The demise of competition

I read with concern yesterday that one of the victims of the recent fiscal cliff deal was the program funding the creation of new non-profit health insurance carriers. Consumer Operated and Oriented Plans, CO-OPs for short, were meant to provide some much-needed competition to the private carriers on the health insurance exchanges and keep premiums more affordable.

At least, that was the theory.

But now Congress has sliced the program’s budget from $6 billion to $2.4 billion. And the money is in the form of loans, not grants. Besides the many other challenges facing these start-ups,¬†they have a very … Continue reading

Beware that bonus!

Two days ago I wrote a post about the proposed health insurance exchanges and the federal premium subsidies.

Beginning in 2014, if you buy health insurance from a state-run exchange, your estimated 2014 income will determine if you qualify for a subsidy.

You will need to supply that information to the insurance exchange when you sign up for health insurance. If you qualify for a subsidy, the exchange will then apply to the federal government for the extra funds to cover your premiums.

When you prepare your 2014 tax return (in 2015), you will discover how accurately you guestimated.

The … Continue reading

Sticker shock

My family does not have an employer-provided health plan, and we live in a state that will set up a state-run health insurance exchange, so I wanted to learn more about the exchanges and proposed subsidies.

Several recent articles have warned of “sticker shock.” Beginning in 2014, state exchanges must offer plans that cover all “essential health benefits” as defined by the government. In other words, there will be no more “catastrophic” plans with low monthly premiums and high deductibles. (Except perhaps for young adults under 30, but information on this point remains unclear.)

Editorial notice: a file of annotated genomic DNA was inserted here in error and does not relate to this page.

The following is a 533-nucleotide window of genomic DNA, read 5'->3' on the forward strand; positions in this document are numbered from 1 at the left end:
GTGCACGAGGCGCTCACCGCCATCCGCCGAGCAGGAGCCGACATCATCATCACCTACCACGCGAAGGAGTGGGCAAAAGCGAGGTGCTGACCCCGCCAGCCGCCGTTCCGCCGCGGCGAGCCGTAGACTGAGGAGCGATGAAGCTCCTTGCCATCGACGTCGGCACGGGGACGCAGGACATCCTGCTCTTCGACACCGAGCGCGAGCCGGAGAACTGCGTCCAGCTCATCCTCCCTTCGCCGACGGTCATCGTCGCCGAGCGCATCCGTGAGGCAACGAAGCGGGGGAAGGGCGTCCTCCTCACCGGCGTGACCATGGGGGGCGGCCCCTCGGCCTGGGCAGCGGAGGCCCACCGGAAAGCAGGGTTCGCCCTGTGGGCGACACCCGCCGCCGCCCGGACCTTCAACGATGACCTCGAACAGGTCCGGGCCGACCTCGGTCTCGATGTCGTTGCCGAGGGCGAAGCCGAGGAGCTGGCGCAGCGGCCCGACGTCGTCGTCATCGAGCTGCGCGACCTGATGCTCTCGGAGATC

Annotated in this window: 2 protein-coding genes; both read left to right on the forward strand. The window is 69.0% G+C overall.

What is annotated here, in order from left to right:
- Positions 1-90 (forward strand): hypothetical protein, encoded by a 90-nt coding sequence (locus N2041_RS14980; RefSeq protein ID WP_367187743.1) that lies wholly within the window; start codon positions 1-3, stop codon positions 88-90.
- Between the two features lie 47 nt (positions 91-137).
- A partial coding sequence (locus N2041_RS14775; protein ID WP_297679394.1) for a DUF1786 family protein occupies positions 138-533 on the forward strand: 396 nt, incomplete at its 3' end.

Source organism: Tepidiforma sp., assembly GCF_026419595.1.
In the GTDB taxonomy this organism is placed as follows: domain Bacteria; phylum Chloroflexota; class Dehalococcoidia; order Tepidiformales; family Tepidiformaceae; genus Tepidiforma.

To make such comprehensive … Continue reading

Nightmare

Last night I dreamt that my husband was diagnosed with metastatic melanoma.

He was lying on an exam table for some reason when the nurse spied a large, red spot on his head (he’s not bald, but in my dream he was!) and said “Oh my, that doesn’t look too good.” The doctor then looked and said “It’s a melanoma. I’ll take it off.”

Immediately the doctor excised the melanoma as well as some cervical (neck) lymph nodes, which were also cancerous. The melanoma had spread.

As I watched the operation, I thought Oh, please let this be a dream. Continue reading

A picture worth a thousand words

Last week, the publication of three short health care reports caught my eye. Separately, each is a “bad-news-as-usual” snapshot of health concerns; spliced together, however, they create a bigger, grimmer picture of the health and financial future of our country.

First, the Centers for Disease Control and Prevention (CDC) reported that between 1995 and 2010, the incidence of adults diagnosed with diabetes has almost doubled.

Part of the rate increase is explained by improved diagnosis and diabetics living longer, but the report’s authors concluded that the “major driver” is that “the increase in diabetes prevalence coincides with the increase in … Continue reading

Will the Affordable Care Act really be affordable?

Last night, Barack Obama was re-elected president of the United States.

So, the Affordable Care Act (ACA or Obamacare, as it’s commonly known), having survived its precipitous birth and a few close-calls with death, is poised to enter a prolonged and awkward adolescence.

I haven’t spent a lot of time educating myself about Obamacare because of the possibility that it would be overturned after the election. Now, however, I want to know more, but it’s not easy to get clear answers because so much has yet to be decided and defined.

Kaiser Health News has prepared a brief summary, After Continue reading